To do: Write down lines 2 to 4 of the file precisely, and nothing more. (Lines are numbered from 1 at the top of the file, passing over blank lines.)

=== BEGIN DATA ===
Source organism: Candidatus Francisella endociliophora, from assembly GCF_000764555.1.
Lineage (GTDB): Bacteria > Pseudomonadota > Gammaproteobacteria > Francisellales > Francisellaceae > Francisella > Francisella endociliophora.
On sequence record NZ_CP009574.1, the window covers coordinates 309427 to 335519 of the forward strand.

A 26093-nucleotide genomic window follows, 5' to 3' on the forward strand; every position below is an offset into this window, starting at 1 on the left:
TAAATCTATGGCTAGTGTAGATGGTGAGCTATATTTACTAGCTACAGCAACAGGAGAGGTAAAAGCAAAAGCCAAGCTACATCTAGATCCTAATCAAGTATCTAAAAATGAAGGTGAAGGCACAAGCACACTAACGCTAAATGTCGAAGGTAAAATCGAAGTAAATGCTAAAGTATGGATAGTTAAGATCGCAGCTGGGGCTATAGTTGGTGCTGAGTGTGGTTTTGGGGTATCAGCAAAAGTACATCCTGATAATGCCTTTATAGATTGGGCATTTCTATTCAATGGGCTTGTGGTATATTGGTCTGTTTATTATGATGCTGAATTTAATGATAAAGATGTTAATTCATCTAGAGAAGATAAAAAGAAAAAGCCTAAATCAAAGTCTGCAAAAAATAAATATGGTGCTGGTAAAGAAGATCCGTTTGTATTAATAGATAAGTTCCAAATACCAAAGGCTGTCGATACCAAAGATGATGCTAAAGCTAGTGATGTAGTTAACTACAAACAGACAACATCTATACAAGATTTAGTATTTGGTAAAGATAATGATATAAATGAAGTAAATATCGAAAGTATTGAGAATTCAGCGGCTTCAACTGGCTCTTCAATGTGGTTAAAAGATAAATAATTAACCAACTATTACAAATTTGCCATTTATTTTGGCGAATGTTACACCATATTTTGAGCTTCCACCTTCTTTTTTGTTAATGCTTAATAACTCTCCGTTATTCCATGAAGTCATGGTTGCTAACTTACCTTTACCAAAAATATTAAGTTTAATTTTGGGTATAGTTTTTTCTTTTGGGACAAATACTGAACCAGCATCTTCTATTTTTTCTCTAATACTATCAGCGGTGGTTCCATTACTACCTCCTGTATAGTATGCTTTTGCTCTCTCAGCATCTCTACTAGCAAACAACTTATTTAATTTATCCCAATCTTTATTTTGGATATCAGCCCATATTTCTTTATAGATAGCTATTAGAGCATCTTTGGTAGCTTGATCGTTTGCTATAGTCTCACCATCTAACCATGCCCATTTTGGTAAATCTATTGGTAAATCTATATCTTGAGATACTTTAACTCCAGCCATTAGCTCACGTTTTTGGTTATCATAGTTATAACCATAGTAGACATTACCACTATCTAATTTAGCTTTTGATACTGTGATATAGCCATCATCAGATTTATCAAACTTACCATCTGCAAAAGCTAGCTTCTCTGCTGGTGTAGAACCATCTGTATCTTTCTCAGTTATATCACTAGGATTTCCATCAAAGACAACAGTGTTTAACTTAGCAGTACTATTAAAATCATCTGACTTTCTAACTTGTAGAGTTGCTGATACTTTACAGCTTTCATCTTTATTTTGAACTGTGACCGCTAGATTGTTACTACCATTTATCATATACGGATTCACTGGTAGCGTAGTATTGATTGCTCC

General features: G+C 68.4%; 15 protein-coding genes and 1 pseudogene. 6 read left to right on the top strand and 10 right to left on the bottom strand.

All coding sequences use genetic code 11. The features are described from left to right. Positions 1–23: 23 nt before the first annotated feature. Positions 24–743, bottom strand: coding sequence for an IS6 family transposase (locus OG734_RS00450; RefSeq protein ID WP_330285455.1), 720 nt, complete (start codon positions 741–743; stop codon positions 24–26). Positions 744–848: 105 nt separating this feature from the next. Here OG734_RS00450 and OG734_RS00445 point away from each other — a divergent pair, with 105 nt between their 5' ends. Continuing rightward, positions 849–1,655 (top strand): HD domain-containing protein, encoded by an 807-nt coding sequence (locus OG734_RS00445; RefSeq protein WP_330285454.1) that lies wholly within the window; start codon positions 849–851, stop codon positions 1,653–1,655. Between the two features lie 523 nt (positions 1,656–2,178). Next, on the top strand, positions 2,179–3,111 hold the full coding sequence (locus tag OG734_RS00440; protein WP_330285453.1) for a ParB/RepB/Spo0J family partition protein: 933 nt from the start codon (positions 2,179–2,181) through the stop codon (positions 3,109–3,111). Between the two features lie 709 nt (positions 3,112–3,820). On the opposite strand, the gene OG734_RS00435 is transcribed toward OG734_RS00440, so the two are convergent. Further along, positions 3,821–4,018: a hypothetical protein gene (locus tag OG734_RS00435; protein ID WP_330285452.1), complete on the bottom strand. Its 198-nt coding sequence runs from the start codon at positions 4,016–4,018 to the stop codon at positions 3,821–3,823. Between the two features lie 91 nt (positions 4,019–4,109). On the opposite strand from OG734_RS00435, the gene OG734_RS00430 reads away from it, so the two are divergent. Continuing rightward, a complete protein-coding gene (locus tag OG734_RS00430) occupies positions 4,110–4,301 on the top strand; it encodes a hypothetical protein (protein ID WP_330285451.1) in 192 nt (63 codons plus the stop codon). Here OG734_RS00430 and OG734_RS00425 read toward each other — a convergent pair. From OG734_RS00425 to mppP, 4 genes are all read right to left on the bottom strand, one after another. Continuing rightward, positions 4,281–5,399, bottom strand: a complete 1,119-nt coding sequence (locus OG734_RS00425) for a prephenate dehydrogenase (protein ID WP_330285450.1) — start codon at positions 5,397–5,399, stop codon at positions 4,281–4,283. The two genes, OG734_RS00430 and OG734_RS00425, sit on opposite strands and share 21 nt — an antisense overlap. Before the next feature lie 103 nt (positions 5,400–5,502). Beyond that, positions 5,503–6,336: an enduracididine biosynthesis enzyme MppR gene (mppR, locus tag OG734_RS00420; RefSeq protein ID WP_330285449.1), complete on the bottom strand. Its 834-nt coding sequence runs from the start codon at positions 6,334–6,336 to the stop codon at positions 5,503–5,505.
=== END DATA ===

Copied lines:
Lineage (GTDB): Bacteria > Pseudomonadota > Gammaproteobacteria > Francisellales > Francisellaceae > Francisella > Francisella endociliophora.
On sequence record NZ_CP009574.1, the window covers coordinates 309427 to 335519 of the forward strand.

A 26093-nucleotide genomic window follows, 5' to 3' on the forward strand; every position below is an offset into this window, starting at 1 on the left: